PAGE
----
In late March, after Massachusetts Sen. Elizabeth Warren took to Twitter to bash Donald Trump -- calling the Republican presidential candidate "a loser" whose campaign is marked by "cheap racism" and "flagrant narcissism" -- a reporter asked the real estate mogul to respond.
"Who's that, the Indian?" Trump asked, reports CNN. "You mean the Indian?"
For those unfamiliar with how Warren became a senator, Trump was poking fun at the fact that the lily white Warren called herself a racial minority, checking the box for "Native American" on employment and registration documents when she was a professor at Harvard University.
Harvard was proud of its minority professor, pointing to Warren and others in response to criticism that its faculty wasn't diverse enough. No one challenged Warren on her assertion until the 2012 senate race, when the Boston Herald reported that Warren had been listing herself as Native American for almost a decade.
Warren's senate opponent, Republican Scott Brown, seized on the issue. Follow-up reports revealed Warren couldn't prove her ancestry, and things got ugly when some members of the Cherokee Nation began to protest her candidacy, accusing her of claiming Native American heritage to help her career.
Warren didn't help herself by repeatedly giving evasive answers when journalists pressed her on her ancestry claims, and the controversy "sound[ed] alarm bells for Native journalists" in the words of Native American writer Rob Capriccioso.
The accusations didn't derail Warren's senate run -- Brown was facing an uphill battle in a true blue state, in a bid to capture a senate seat that had been occupied by a Democrat for half a century. Warren's populist rhetoric resonated with Massachusetts voters, and Brown failed to gain the traction he needed to court moderate voters.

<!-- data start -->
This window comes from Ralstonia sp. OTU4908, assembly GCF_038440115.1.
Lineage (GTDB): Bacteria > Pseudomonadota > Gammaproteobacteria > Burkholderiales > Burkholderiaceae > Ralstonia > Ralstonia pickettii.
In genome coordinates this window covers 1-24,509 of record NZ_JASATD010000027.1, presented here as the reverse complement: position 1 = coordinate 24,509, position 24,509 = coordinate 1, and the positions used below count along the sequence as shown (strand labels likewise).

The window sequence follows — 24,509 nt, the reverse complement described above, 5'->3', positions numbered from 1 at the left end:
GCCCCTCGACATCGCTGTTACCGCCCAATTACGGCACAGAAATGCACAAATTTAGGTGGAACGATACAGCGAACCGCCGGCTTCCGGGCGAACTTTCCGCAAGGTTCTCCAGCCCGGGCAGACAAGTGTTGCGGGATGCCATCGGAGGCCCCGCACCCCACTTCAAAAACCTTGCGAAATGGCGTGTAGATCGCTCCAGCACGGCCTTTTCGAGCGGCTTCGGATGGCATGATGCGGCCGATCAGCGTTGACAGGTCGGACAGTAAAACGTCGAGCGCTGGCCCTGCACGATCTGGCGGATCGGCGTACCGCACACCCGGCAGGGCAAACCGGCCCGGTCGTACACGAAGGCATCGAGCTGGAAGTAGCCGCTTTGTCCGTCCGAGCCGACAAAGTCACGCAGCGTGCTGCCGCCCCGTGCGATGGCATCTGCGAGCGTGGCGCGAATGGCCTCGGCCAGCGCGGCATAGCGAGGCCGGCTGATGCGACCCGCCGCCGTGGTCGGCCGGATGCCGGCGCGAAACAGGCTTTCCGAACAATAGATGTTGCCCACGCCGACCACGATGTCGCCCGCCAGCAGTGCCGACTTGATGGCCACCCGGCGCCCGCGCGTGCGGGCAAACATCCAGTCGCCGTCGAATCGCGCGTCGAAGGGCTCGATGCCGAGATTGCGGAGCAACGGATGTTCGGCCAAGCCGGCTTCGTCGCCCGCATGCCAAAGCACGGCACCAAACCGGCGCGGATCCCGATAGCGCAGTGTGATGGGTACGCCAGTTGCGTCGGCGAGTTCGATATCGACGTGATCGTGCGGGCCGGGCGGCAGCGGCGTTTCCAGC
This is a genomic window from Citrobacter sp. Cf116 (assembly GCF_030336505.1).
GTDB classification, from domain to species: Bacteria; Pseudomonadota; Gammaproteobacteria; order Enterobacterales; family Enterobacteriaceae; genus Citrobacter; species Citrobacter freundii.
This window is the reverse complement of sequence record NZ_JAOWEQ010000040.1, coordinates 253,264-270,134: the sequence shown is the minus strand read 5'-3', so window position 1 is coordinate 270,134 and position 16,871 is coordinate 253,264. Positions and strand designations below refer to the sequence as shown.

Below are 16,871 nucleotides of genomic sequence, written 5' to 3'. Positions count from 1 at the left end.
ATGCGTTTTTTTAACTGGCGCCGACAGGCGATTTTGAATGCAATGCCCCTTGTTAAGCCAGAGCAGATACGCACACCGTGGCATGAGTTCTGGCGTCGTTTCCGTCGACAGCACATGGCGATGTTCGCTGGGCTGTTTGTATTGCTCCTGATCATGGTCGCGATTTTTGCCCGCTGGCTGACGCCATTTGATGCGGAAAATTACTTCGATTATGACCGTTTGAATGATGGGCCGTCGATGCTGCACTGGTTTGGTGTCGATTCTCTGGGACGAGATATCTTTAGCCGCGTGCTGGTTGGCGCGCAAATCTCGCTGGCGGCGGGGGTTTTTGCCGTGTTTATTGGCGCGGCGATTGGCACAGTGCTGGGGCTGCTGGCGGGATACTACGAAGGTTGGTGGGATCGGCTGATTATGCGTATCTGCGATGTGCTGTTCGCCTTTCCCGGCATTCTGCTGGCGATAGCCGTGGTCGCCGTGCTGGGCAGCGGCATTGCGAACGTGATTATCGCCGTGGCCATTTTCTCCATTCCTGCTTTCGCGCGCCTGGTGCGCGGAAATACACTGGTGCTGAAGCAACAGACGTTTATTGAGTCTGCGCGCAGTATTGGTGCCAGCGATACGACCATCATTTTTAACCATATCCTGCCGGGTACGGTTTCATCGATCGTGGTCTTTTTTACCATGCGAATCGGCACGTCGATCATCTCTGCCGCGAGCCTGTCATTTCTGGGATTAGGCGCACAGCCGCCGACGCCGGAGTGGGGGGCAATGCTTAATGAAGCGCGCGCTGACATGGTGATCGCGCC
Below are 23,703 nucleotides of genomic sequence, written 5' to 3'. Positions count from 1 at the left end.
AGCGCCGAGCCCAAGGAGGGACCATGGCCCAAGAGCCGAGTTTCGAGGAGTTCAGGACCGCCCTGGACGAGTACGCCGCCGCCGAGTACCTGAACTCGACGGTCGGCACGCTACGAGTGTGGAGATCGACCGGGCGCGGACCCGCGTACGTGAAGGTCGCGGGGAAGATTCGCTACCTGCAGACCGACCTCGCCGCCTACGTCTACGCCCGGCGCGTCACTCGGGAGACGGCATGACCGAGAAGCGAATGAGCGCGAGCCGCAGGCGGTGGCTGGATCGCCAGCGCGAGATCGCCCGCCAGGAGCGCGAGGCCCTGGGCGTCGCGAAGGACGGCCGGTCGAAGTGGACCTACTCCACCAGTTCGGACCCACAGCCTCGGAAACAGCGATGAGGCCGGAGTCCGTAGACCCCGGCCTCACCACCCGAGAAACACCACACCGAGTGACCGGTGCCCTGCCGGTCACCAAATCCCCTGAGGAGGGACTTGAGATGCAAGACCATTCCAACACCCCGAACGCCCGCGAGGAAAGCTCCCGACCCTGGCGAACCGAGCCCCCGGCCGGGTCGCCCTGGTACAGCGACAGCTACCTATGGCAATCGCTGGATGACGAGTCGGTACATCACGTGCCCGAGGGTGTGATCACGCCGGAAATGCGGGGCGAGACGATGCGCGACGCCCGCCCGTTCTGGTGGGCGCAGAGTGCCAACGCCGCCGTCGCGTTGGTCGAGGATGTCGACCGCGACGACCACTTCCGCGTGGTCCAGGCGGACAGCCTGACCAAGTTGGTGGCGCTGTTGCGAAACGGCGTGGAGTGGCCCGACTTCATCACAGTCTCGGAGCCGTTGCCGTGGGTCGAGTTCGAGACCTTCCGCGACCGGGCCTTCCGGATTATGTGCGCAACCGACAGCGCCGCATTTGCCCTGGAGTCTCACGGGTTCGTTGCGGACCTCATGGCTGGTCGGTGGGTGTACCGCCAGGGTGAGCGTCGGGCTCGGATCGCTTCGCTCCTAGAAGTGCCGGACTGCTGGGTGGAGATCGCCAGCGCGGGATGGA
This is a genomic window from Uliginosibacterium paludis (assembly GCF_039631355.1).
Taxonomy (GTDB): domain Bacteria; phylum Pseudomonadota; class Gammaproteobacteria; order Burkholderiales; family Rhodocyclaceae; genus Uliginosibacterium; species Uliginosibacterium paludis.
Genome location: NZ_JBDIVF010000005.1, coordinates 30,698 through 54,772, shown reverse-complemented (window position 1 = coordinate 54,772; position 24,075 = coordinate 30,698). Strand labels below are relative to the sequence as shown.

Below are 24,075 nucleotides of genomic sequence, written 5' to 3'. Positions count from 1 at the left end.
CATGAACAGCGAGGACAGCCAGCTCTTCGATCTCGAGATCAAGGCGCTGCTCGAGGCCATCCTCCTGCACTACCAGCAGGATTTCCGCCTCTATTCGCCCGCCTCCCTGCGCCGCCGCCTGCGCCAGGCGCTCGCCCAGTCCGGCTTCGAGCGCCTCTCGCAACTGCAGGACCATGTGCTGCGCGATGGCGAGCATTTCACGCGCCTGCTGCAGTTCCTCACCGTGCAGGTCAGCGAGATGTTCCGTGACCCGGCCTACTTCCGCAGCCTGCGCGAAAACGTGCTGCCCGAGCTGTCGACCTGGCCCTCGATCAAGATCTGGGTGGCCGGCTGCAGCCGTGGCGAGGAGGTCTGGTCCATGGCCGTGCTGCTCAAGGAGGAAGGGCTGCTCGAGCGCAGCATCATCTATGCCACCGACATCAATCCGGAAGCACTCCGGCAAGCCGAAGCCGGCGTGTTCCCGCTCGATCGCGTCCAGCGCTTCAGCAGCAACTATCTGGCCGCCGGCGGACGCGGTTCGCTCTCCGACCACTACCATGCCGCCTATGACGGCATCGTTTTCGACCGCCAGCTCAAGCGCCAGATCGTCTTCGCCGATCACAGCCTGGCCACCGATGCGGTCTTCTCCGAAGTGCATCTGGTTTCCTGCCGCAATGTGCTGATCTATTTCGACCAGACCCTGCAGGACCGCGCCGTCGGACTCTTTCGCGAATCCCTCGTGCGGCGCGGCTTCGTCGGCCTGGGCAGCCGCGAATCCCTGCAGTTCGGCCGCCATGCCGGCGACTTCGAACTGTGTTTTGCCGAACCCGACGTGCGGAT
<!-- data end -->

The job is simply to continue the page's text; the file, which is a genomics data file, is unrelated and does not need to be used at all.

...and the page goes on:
Since then, Warren's been a rising star in the Democratic party, earning admiration and praise for her pointed criticism of Wall Street excess and advocacy for the middle class.
Warren's name has been held in such high esteem that she's not only been named as a possible running mate for Democratic front-runner Hillary Clinton, analysts and political writers like New York magazine's Ed Kilgore have said that when it comes to picking Hillary's running mates, "speculation should begin and end with Elizabeth Warren."
No one who has been paying attention to politics in the past five years would argue with the assessment that Warren is one of the most popular Democrats. But putting Warren on the ticket wouldn't be all rainbows and victories for the Clinton campaign.
To start with, it's not clear Warren would even be interested. Notably, she's the only Democratic senator who hasn't endorsed a candidate in the primary. She's repeatedly rebuffed calls for her to launch her own campaign, saying she's not interested in the White House.
More troubling for the Clinton camp, Warren's rhetoric on Wall Street and American income inequality touches on many of the same points Sen. Bernie Sanders of Vermont has used to criticize Clinton in his bid for the Democratic nomination.